• Marcella Hazan’s The Essentials of Classic Italian Cooking.

I LOVED these new books (more in another post), but on with the story I am telling …

She was then struggling.  She searched high and low for Charmaine Solomon’s The Complete Asian Cookbook but it was out of print. Next birthday she bought me a cookbook not on the list, and explained the drama.  Keep an eye out, she said.


The Complete Asian Cookbook

MY copy of The Complete Asian Cookbook

I found it!  … after about a year of looking in every op shop I entered (and about 6 weeks before the swanky NEW GORGEOUS HARDBACK EDITION was published).  It was at the Anglesea op shop, covered in a homemade plastic cover, and I bought it for only a couple of dollars.  I was SO excited.  What a coup!  It looked pretty tatty at first, but once I took the clear plastic cover off it was like a new book (well a new book published 30 odd years ago …).

I (and thus my family) abandoned our middle eastern/italian diet as Charmaine became my new best (cooking) friend.

That Christmas we were having a low key event (just my parents, my in-laws and Elise’s family) for dinner.  I thought ‘what a great opportunity to make Peking Duck from scratch, pancakes and all’ (thanks Clive for your help with those).

If you have attempted this you will understand why we ate dinner quite late.  The preparation went smoothly (if a tad messy with the red food dye – that stuff is lethal) the cooking was easy, but the whole ‘organisation at the end’ including the carving left a bit to be desired!  In saying this it really was super yummy, and nearly worth the effort.  I might even do it again one day (although definitely with less than 14 guests).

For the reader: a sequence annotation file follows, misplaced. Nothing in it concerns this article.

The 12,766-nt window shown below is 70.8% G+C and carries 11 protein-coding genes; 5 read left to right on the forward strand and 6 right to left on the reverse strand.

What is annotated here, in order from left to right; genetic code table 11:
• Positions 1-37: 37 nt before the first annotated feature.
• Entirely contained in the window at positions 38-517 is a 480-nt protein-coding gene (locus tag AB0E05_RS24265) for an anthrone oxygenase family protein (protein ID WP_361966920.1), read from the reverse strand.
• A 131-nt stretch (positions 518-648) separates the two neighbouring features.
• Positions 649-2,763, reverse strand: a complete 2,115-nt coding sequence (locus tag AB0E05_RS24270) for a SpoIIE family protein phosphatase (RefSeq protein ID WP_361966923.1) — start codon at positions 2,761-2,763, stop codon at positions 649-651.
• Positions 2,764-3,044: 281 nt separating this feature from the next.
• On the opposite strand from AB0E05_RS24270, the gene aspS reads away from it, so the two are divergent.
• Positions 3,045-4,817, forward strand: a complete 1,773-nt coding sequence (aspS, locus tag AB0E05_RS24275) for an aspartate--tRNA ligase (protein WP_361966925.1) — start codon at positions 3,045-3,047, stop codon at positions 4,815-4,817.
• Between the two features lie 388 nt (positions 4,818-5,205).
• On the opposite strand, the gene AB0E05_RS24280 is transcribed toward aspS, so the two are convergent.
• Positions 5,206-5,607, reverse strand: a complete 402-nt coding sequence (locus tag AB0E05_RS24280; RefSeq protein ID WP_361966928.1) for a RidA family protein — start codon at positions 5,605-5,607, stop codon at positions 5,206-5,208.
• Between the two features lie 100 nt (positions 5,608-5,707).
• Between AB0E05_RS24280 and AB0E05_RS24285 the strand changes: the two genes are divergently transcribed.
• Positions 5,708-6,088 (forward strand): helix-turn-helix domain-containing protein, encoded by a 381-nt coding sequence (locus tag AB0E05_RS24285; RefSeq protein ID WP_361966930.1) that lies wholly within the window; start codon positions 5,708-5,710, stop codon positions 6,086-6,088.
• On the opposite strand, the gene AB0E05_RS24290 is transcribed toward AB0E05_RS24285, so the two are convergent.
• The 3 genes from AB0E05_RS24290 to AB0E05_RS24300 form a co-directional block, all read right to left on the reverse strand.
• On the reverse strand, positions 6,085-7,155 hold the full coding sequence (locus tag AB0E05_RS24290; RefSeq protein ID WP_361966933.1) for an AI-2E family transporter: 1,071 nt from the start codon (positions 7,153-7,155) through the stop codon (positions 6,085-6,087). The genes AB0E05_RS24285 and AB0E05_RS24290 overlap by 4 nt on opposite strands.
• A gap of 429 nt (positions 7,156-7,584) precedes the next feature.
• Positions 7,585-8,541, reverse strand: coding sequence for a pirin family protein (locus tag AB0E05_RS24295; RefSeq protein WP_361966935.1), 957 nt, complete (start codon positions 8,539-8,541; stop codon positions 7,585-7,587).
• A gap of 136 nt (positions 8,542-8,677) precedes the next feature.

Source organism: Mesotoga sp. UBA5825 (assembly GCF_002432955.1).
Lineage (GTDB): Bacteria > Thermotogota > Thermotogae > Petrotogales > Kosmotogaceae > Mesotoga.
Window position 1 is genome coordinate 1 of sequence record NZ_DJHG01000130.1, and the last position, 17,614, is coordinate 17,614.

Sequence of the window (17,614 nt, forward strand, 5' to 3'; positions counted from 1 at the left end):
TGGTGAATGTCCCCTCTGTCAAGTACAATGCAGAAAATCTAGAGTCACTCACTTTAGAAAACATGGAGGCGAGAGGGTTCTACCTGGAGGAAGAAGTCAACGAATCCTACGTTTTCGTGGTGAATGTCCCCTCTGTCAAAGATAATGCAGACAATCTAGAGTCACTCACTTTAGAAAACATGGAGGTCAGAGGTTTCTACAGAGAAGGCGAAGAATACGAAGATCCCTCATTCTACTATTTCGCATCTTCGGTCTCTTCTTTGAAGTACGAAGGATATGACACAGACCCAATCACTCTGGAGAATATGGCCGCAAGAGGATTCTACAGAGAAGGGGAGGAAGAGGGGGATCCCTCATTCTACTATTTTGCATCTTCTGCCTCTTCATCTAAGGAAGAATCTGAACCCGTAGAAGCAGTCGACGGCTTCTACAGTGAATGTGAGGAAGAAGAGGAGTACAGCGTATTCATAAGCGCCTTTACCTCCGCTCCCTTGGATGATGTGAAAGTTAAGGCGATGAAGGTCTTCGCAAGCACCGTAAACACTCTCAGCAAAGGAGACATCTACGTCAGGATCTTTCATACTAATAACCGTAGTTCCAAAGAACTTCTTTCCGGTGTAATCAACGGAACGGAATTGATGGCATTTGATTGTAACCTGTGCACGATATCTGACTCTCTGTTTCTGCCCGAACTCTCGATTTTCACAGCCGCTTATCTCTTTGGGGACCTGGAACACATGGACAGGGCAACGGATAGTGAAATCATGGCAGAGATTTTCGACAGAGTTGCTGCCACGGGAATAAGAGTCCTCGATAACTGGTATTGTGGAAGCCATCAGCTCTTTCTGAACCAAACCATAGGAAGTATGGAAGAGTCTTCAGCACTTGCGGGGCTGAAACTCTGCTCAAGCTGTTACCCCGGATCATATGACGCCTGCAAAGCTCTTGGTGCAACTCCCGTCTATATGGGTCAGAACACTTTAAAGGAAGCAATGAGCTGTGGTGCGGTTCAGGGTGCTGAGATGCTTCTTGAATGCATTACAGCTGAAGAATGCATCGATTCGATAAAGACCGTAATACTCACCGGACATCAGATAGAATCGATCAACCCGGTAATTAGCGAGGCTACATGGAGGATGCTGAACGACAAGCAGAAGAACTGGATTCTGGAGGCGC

What I love about this cookbook though, Peking Duck included, is that it was written before every ingredient under the sun was available and so the recipes taste just as you remember when you last ate them at the chinese/malaysian/indonesian/korean restaurant, but they are made with really straight forward ingredients.

For example, the other week we had no food in the cupboard.  I looked in the freezer and there was a bag of frozen prawns and some green beans.  I proceeded to look up ‘beans’ and found ‘green, with prawns’.  Tick, tick.

That night we ate Saewoo Bokum, with rice … a great, simple, subtle and tasty Korean dish that I would highly recommend any night you only have your freezer for inspiration.

Here’s the recipe (page 448 in the 1977 edition).

Saewoo Bokum (green beans with prawns) – Serves 6

  • 500 grams small prawns
  • 500 grams green beans
  • 2 tablespoons of vegetable oil
  • 1 tablespoon of sesame oil
  • 1 medium onion, sliced thinly
  • 3 tablespoons of light soy sauce
  • 1 teaspoon of sugar
  • 3 teaspoons of toasted, crushed sesame seeds

Shell and de-vein prawns, chop them roughly and set aside.  Top and tail the beans, remove strings with a sharp knife, cut into thin diagonal slices [or open the bag of prepared frozen beans all ready to go].  Heat oil in wok and stir fry the onion and prawns together for 2 minutes, add beans and stir fry for 3 minutes.  Add seasoning and mix well, cover and simmer on low heat for 6-8 minutes or until beans are just tender.  They must not be overcooked.  Serve at once with rice.

Delicious.  Thanks Charmaine!

* Elise has found the link to the article she used.  See her comment or click here.